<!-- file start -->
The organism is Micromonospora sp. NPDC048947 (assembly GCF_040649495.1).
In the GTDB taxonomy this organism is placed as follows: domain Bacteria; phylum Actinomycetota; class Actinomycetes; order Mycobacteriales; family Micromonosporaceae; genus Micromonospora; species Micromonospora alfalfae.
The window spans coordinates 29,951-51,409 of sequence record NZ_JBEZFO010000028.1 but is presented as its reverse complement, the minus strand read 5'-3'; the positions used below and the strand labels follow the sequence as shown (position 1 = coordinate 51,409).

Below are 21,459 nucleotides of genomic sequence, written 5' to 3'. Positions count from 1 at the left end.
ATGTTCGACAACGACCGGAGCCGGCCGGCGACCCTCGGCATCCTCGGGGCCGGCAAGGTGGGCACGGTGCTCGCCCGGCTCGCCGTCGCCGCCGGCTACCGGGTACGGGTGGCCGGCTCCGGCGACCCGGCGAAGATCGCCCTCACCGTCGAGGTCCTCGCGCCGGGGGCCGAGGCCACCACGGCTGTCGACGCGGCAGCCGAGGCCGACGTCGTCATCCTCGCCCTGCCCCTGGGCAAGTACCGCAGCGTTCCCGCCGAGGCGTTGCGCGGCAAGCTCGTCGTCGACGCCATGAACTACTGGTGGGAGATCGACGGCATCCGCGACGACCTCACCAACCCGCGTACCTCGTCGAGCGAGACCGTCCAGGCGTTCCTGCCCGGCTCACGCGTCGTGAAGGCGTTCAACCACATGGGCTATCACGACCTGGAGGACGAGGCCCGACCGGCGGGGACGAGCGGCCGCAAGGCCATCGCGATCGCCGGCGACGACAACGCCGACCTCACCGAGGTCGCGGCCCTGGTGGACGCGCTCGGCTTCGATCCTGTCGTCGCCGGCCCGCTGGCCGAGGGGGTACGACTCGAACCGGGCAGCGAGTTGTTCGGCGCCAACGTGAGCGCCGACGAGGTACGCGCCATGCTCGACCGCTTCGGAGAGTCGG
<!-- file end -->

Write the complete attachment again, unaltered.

The organism is Micromonospora sp. NPDC048947 (assembly GCF_040649495.1).
In the GTDB taxonomy this organism is placed as follows: domain Bacteria; phylum Actinomycetota; class Actinomycetes; order Mycobacteriales; family Micromonosporaceae; genus Micromonospora; species Micromonospora alfalfae.
The window spans coordinates 29,951-51,409 of sequence record NZ_JBEZFO010000028.1 but is presented as its reverse complement, the minus strand read 5'-3'; the positions used below and the strand labels follow the sequence as shown (position 1 = coordinate 51,409).

Below are 21,459 nucleotides of genomic sequence, written 5' to 3'. Positions count from 1 at the left end.
ATGTTCGACAACGACCGGAGCCGGCCGGCGACCCTCGGCATCCTCGGGGCCGGCAAGGTGGGCACGGTGCTCGCCCGGCTCGCCGTCGCCGCCGGCTACCGGGTACGGGTGGCCGGCTCCGGCGACCCGGCGAAGATCGCCCTCACCGTCGAGGTCCTCGCGCCGGGGGCCGAGGCCACCACGGCTGTCGACGCGGCAGCCGAGGCCGACGTCGTCATCCTCGCCCTGCCCCTGGGCAAGTACCGCAGCGTTCCCGCCGAGGCGTTGCGCGGCAAGCTCGTCGTCGACGCCATGAACTACTGGTGGGAGATCGACGGCATCCGCGACGACCTCACCAACCCGCGTACCTCGTCGAGCGAGACCGTCCAGGCGTTCCTGCCCGGCTCACGCGTCGTGAAGGCGTTCAACCACATGGGCTATCACGACCTGGAGGACGAGGCCCGACCGGCGGGGACGAGCGGCCGCAAGGCCATCGCGATCGCCGGCGACGACAACGCCGACCTCACCGAGGTCGCGGCCCTGGTGGACGCGCTCGGCTTCGATCCTGTCGTCGCCGGCCCGCTGGCCGAGGGGGTACGACTCGAACCGGGCAGCGAGTTGTTCGGCGCCAACGTGAGCGCCGACGAGGTACGCGCCATGCTCGACCGCTTCGGAGAGTCGG